Ice Shanties is an exhibition featuring the structures, people and culture of ice fishing seen through the lens of Vermont-based Colombian photographer Federico Pardo.
Pardo’s large-format color photographs of ice shanties at “The Meadows” in Brattleboro, Vermont, are paired with audio reflections from the shanty owners drawn from interviews conducted by the Vermont Folklife Center.
Exhibit on display through September 13,2019
While Pardo’s shanty portraits provide a visual entrée into the material culture of ice fishing, the shanty owner interviews are an opportunity to engage with the human side—the personal, familial, and recreational culture—of ice fishing.
“The ice shanty towns that spring up on Vermont’s frozen lakes and ponds are markers of the temporary communities they harbor each winter,” says Andrew Kolovos, Associate Director of the Vermont Folklife Center. “Practical and ingenious, shaped by function, happenstance and aesthetics, ice shanties are a window into the personal, familial and local cultures of ice fishing.”
These simple yet intriguing structures captured the attention of Columbian-born photographer and part-time Vermont resident Federico Pardo, who in 2016 began documenting the shanties on a frozen floodplain of the West River in Brattleboro, Vermont.
“The ephemeral characteristics of these shanties and their environment allows us to creative imaginary narratives far from those in the tropics,” explains Pardo. “The night, the absence or presence of the moon, the day and drastic temperature changes, are some of the elements that complement these narratives and push them further from reality.”
Smaller portraits of fish species and ice fishing equipment will be presented along with audio explanations of fishing techniques.
Pardo’s photographs are an atmospheric yet detailed survey of the structures and the stark landscape from which they spring. He is an outside observer drawn to the cold beauty of this world of ice and the suggestive human presence residing tentatively on its surface. His photographs tempt us to imagine otherworldly narratives about the shanties, their owners and the seemingly timeless space they inhabit.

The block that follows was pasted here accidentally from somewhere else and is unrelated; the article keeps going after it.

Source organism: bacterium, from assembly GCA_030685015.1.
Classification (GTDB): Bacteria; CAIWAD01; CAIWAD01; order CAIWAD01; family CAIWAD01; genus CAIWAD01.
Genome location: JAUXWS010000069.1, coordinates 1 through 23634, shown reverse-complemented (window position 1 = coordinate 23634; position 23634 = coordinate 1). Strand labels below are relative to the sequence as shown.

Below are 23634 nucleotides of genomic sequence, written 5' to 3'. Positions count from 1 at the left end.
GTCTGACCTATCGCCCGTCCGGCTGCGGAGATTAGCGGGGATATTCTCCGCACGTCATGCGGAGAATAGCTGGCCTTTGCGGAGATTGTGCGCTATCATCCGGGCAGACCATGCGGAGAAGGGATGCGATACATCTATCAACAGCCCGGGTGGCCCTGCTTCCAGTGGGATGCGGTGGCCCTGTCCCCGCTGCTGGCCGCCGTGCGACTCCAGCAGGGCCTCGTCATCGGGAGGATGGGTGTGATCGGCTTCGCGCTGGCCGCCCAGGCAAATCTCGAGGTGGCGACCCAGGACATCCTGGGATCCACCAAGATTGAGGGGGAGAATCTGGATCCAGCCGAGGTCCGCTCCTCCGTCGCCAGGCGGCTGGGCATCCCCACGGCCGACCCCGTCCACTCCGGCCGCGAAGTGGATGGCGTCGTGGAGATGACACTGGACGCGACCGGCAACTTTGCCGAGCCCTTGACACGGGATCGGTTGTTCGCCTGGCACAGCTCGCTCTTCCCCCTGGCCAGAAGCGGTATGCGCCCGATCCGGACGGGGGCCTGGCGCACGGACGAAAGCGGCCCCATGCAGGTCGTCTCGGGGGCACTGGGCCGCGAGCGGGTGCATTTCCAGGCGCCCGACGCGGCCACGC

“The dreamlike, speculative narratives suggested by Pardo’s images are drawn down to earth by the voices of the shanty owners themselves—many of whom agreed to be interviewed for this exhibition,” explains Ned Castle, Vision & Voice Gallery Director.
In these conversations the fishers speak of their shanties as structures, remark on the amenities and people they house, detail the practice of ice fishing, and, directly and indirectly, reflect the relationships, connections and community they reinvent each year at the Meadows.
Together, the images and voices give us a chance to connect with the material and human cultures of these ice fishing enclaves.
OPENING RECEPTION: February 15, 2019 from 5:00-7:00 PM, the Vermont Folklife Center in Middlebury, VT will host a public reception and gallery talk with photographer, Federico Pardo. Complimentary locally sourced food and drink, including beer, wine, craft cheeses, produce and more will be served.
This exhibit is made possible with support from the Vermont Folklife Center Vision & Voice Gallery underwriters including: the Rotary Club of Middlebury, VT; Cabot Creamery; the Vermont Community Foundation; the Vermont Arts Council; and by the Center’s many generous supporters across the state.
The Vision & Voice Gallery is free and open to the public Monday through Friday 10:00 AM to 5:00 PM. The Gallery is ADA accessible on the first floor (rear entrance) of the Folklife Center headquarters at 88 Main Street in Middlebury.
The Vermont Folklife Center’s mission is to broaden, strengthen, and deepen our understanding of Vermont; to assure a repository for our collective cultural memory; and to strengthen communities by building connections among the diverse peoples of Vermont.